Sometimes when you’re transported somewhere new, and you’re trying to get your bearings, it helps to go back to the beginning.
And so I found myself at the Page-Walker Hotel last week, learning more about Cary’s origins in a building that once served as a railroad hotel from the late 1800s to the early 1900s.
I met with the perfect people to explain why it’s important to remember the town’s roots as Cary grows, evolves and gains new residents every day – members of the Friends of the Page-Walker Hotel and Kris Carmichael, supervisor of the Page-Walker Arts & History Center for the Town of Cary.
The organization works in conjunction with the town to preserve the historic building (now the arts and history center); host concerts, speakers and events; and introduce children to their hometown’s heritage.
They’ve digitized old photos and protected old documents. When a class from Cary High School wondered whether a pictoral history of the town existed, the Friends and the town put one together.
The top floor of the hotel has a mini Cary museum, where a photo of the town’s namesake – Samuel Fenton Cary – slyly smiles from the wall.
“We’re a real preservation voice in the community,” said Pat Fish, treasurer of the organization.
Their programs, which also include camps, art exhibits and genealogy workshops, reflect that mission, she said.
The group evolved from the former Cary Historical Society, said Bob Myers, president of the Friends group and chair of the preservation committee.
Some may not realize how important it is to protect some of these historical items, like old Cary High yearbooks, or the oral histories of longtime residents, said Wil Trower, a former hospital administrator from Florida who came to Cary a few years ago. He’s one of the group’s board members and serves as the publicity chairman.
“You can lose that history,” he said, explaining the alternative.
“It’s imperative that organizations like this identify and preserve history,” he said.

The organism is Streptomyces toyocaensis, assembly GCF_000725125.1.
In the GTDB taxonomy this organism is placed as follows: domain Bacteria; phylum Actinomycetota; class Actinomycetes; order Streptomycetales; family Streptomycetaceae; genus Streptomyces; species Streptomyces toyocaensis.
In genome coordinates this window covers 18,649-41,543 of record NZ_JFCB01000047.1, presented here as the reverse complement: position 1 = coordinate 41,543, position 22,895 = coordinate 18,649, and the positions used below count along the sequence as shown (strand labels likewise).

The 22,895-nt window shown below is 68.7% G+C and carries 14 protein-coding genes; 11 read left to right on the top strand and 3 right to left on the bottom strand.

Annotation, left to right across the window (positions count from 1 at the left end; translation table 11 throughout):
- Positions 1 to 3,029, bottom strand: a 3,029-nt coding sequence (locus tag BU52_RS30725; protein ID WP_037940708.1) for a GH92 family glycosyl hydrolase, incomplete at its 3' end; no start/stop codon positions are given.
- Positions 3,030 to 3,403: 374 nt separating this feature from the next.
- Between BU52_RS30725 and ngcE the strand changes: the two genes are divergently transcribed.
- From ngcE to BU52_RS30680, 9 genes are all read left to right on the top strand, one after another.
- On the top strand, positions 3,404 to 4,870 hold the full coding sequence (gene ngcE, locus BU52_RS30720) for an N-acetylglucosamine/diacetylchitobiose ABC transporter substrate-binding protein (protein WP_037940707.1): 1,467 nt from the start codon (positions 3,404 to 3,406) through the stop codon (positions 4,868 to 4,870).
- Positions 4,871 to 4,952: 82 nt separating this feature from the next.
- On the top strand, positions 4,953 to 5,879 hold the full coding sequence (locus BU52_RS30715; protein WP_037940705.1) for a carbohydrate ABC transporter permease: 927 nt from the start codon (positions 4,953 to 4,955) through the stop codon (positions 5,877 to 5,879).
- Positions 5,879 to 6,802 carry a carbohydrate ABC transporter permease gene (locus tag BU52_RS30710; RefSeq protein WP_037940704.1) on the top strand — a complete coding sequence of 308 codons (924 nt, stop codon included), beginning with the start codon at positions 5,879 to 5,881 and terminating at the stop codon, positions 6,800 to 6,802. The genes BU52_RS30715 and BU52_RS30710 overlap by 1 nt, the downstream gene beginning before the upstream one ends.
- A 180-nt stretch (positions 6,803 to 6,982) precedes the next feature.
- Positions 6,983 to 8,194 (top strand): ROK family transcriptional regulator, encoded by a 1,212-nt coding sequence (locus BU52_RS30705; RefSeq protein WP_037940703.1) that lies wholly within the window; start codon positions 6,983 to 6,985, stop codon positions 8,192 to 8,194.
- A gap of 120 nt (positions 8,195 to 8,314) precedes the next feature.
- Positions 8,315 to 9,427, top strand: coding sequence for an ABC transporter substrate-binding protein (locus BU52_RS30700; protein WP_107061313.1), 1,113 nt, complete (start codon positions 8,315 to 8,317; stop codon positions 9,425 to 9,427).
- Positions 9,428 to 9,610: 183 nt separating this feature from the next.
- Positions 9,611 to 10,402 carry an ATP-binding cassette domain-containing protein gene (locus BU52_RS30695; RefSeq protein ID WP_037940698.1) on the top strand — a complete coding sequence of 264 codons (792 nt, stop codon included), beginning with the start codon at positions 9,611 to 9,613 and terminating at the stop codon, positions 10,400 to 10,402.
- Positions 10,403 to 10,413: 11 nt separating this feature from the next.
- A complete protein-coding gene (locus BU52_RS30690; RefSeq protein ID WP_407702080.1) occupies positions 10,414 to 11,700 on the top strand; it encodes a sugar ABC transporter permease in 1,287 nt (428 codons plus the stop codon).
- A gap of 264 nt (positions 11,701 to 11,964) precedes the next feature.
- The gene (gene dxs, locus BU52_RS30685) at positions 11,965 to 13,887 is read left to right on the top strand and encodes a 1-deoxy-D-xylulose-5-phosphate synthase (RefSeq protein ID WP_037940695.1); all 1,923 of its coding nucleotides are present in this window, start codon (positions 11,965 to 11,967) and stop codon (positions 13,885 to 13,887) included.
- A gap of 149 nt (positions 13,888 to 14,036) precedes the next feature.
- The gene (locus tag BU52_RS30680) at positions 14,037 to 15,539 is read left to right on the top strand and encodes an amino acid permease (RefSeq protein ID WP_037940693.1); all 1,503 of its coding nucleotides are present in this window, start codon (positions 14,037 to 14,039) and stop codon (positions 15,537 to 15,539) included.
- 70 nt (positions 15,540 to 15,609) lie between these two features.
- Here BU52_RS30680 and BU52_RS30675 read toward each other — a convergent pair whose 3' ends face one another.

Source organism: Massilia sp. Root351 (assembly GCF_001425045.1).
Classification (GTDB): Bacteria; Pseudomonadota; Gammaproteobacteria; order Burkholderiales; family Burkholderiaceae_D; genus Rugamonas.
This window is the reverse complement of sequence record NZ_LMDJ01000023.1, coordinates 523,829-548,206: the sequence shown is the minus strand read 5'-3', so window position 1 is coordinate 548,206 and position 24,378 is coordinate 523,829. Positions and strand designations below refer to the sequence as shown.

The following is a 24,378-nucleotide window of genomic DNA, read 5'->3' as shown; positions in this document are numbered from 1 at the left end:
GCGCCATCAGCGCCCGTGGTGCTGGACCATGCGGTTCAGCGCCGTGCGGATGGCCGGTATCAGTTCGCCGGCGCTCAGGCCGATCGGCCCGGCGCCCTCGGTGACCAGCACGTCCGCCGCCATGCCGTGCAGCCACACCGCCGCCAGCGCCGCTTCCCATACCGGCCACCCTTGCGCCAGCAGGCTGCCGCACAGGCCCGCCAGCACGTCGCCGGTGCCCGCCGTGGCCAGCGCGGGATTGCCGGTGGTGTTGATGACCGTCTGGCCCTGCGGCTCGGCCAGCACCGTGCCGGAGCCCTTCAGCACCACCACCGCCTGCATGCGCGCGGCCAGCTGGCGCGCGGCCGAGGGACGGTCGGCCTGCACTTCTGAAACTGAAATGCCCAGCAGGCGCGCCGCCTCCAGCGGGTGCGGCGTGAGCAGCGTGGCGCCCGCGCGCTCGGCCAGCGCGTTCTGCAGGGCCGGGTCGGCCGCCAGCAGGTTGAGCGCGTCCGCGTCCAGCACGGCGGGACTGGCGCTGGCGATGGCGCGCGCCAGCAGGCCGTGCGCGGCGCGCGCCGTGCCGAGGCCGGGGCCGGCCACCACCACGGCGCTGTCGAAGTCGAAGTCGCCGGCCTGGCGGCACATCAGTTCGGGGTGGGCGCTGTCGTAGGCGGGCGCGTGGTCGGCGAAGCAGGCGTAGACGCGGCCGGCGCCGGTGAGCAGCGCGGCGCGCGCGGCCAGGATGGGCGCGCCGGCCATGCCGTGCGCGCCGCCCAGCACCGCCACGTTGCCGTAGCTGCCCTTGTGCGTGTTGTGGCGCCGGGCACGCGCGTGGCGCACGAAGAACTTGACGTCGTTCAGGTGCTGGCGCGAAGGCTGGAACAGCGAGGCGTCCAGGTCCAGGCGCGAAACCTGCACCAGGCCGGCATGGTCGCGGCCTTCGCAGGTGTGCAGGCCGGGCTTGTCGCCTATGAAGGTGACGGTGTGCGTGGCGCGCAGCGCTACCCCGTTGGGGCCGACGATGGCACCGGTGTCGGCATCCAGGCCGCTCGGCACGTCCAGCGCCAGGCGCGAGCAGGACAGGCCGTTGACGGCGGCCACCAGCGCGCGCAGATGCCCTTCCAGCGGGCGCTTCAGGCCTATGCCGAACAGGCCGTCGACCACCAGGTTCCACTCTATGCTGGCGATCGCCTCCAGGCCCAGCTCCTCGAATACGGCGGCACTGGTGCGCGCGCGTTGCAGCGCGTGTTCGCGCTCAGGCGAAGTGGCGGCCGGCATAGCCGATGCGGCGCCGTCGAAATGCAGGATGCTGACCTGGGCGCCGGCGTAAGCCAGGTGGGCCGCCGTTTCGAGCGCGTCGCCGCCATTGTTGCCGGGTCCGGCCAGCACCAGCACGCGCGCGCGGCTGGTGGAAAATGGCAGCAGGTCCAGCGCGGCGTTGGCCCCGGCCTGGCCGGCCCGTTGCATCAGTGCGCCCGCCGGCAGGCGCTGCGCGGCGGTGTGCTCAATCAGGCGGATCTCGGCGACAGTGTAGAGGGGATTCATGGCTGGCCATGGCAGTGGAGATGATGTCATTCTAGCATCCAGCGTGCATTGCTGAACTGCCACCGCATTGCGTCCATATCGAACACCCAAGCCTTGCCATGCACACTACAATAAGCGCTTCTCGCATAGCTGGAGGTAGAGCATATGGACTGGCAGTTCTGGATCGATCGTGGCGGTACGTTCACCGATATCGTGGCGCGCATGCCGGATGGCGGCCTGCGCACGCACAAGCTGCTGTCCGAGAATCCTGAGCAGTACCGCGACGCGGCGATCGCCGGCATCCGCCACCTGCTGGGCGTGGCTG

They’re offering residents a chance to learn more about their personal history on Saturday, Nov. 8, at the Antiques Appraisal Fair. The event, which will be at the center from 9 a.m. to 4 p.m., was a major success two years ago when it was first held.
This is the second time the appraisal fair has been organized, and Fish hopes it become a tradition – and a major fundraiser for the group. Proceeds will go to the group’s preservation and archival efforts.
This year’s fair features Ken Farmer of “Antiques Roadshow” fame and his team of expert appraisers from Quinn & Farmer Auctions.
Two years ago, a line stretched around the building to the street. This year, measures have been put in place to help move the crowds through the building. Tickets are sold in hour-long intervals, for starters.
There also will be a triage of sorts to help fair-goers figure out which expert can best help them, depending on his or her expertise. One expert who specializes in appraising jewelry will be on site, another first.
Fish plans to bring two sentimental items – one from her grandmother and another made by her father who died when she was young.
“It’s not so much the value, but you want to know about it,” she said.
Indeed, most people don’t necessarily want to know the value of their treasures so they can sell them. It’s about discovering its age, its origins and how it came to be. How was it crafted, and what special touches are beneath the surface?
Everything has a story, at least that’s what I like to believe.
In a town that’s really the size of a city, one that’s quickly changing and sprouting new buildings and homes, it’s nice to remember what layers lie beneath Cary’s surface.
And it’s nice to know that many are working to make sure that sense of place remains intact.